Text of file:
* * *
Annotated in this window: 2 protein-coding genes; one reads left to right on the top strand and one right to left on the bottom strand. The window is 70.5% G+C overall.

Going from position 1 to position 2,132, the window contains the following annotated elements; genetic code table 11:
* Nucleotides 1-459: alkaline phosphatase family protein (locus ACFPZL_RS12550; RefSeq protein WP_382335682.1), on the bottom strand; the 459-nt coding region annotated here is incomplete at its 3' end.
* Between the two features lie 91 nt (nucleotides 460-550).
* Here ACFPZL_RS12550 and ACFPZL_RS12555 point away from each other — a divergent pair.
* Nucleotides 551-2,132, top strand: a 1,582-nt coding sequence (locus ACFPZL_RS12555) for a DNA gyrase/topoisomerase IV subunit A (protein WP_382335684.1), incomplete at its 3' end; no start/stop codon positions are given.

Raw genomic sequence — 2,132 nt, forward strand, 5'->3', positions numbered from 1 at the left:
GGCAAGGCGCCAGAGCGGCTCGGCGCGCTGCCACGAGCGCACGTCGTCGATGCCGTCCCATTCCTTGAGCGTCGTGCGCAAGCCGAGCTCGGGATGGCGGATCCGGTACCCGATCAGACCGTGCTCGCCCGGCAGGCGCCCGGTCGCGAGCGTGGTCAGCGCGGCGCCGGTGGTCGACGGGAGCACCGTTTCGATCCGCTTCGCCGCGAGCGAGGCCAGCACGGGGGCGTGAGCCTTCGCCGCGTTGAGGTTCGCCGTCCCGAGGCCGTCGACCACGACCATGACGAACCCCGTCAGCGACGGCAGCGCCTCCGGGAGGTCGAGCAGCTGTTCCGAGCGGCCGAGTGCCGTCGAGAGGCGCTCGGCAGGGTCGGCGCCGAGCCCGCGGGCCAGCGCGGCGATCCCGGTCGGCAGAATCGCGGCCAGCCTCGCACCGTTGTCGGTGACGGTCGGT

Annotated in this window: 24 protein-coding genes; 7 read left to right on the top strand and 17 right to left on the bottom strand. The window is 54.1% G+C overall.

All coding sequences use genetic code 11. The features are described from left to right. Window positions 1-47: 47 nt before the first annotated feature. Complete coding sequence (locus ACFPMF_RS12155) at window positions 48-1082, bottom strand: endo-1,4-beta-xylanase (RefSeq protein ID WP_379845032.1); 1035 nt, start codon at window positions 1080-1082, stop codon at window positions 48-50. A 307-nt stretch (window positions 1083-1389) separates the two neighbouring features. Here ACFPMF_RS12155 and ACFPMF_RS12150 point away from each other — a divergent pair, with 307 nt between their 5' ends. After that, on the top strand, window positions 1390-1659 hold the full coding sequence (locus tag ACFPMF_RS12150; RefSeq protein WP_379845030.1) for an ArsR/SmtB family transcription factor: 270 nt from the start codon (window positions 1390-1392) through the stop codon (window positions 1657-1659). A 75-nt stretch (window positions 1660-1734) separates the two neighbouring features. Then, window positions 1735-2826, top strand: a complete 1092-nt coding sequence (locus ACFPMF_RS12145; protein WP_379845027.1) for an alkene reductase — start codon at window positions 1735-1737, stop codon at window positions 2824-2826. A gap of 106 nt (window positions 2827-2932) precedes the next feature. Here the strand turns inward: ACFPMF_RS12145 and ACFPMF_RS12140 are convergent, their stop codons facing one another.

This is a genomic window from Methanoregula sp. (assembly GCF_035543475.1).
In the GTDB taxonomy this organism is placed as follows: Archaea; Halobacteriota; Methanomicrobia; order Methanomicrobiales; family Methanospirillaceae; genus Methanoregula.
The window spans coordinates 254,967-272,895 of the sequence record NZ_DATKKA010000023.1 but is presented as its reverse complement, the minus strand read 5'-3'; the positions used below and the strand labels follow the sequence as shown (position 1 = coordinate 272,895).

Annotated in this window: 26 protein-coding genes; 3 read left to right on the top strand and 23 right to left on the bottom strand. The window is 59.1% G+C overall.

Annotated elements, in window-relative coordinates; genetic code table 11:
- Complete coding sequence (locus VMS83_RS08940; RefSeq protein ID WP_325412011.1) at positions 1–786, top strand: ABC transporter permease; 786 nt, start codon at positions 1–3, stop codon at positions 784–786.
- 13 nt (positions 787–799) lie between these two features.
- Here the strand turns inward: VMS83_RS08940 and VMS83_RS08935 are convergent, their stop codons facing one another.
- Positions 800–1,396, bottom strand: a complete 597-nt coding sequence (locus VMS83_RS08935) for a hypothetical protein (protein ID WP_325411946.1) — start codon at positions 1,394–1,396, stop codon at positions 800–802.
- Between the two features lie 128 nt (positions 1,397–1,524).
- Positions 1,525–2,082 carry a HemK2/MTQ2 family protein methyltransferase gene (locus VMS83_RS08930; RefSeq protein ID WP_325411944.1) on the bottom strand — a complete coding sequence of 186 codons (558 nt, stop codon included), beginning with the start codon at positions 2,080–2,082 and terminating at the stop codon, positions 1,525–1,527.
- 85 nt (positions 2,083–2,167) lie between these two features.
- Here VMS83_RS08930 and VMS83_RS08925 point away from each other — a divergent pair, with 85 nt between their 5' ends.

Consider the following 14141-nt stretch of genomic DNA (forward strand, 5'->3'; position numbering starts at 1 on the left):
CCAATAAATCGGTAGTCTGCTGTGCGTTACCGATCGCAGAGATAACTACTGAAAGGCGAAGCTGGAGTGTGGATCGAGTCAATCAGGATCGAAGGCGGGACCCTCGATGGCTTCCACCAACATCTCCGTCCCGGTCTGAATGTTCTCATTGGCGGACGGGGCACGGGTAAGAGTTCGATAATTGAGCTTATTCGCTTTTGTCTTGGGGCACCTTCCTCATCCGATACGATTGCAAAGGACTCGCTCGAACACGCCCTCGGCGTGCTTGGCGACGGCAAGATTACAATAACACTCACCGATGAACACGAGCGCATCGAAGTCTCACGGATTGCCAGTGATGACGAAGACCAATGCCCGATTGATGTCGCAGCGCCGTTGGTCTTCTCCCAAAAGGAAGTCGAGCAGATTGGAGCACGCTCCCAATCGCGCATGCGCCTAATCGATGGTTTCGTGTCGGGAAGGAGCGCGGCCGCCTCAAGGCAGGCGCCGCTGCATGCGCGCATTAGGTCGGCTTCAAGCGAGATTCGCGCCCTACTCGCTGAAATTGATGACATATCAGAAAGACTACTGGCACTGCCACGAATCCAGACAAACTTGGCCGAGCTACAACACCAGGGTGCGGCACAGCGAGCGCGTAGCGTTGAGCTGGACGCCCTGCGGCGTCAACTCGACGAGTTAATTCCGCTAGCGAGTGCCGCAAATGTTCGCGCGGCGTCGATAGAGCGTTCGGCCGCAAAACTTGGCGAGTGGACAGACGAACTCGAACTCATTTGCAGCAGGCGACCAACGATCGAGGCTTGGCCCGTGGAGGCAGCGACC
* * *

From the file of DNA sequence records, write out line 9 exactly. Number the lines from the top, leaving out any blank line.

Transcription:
Annotated in this window: 24 protein-coding genes; 7 read left to right on the top strand and 17 right to left on the bottom strand. The window is 54.1% G+C overall.